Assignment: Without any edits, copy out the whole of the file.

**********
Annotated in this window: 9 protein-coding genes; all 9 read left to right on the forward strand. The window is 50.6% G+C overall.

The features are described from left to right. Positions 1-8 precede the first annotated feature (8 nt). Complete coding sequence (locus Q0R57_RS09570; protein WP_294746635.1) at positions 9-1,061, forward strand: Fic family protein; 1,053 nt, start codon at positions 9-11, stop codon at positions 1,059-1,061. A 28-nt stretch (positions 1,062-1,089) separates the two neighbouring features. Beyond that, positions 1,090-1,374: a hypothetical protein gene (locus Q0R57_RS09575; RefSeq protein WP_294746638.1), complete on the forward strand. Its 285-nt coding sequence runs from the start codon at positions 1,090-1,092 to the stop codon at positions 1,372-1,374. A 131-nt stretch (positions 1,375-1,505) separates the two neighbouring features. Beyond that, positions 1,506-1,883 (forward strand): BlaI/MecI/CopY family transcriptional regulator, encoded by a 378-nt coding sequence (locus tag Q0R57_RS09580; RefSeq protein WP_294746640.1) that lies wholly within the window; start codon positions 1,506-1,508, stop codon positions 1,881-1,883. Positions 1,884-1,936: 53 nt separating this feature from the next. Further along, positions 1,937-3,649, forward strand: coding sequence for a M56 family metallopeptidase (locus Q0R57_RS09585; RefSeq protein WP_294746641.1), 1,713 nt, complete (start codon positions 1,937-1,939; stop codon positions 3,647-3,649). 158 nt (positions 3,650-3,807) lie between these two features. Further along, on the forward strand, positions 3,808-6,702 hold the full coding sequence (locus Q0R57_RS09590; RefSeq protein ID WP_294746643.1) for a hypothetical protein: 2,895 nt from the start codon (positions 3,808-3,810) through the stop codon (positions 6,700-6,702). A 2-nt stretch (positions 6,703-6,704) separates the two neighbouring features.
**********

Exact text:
Annotated in this window: 9 protein-coding genes; all 9 read left to right on the forward strand. The window is 50.6% G+C overall.

The features are described from left to right. Positions 1-8 precede the first annotated feature (8 nt). Complete coding sequence (locus Q0R57_RS09570; protein WP_294746635.1) at positions 9-1,061, forward strand: Fic family protein; 1,053 nt, start codon at positions 9-11, stop codon at positions 1,059-1,061. A 28-nt stretch (positions 1,062-1,089) separates the two neighbouring features. Beyond that, positions 1,090-1,374: a hypothetical protein gene (locus Q0R57_RS09575; RefSeq protein WP_294746638.1), complete on the forward strand. Its 285-nt coding sequence runs from the start codon at positions 1,090-1,092 to the stop codon at positions 1,372-1,374. A 131-nt stretch (positions 1,375-1,505) separates the two neighbouring features. Beyond that, positions 1,506-1,883 (forward strand): BlaI/MecI/CopY family transcriptional regulator, encoded by a 378-nt coding sequence (locus tag Q0R57_RS09580; RefSeq protein WP_294746640.1) that lies wholly within the window; start codon positions 1,506-1,508, stop codon positions 1,881-1,883. Positions 1,884-1,936: 53 nt separating this feature from the next. Further along, positions 1,937-3,649, forward strand: coding sequence for a M56 family metallopeptidase (locus Q0R57_RS09585; RefSeq protein WP_294746641.1), 1,713 nt, complete (start codon positions 1,937-1,939; stop codon positions 3,647-3,649). 158 nt (positions 3,650-3,807) lie between these two features. Further along, on the forward strand, positions 3,808-6,702 hold the full coding sequence (locus Q0R57_RS09590; RefSeq protein ID WP_294746643.1) for a hypothetical protein: 2,895 nt from the start codon (positions 3,808-3,810) through the stop codon (positions 6,700-6,702). A 2-nt stretch (positions 6,703-6,704) separates the two neighbouring features.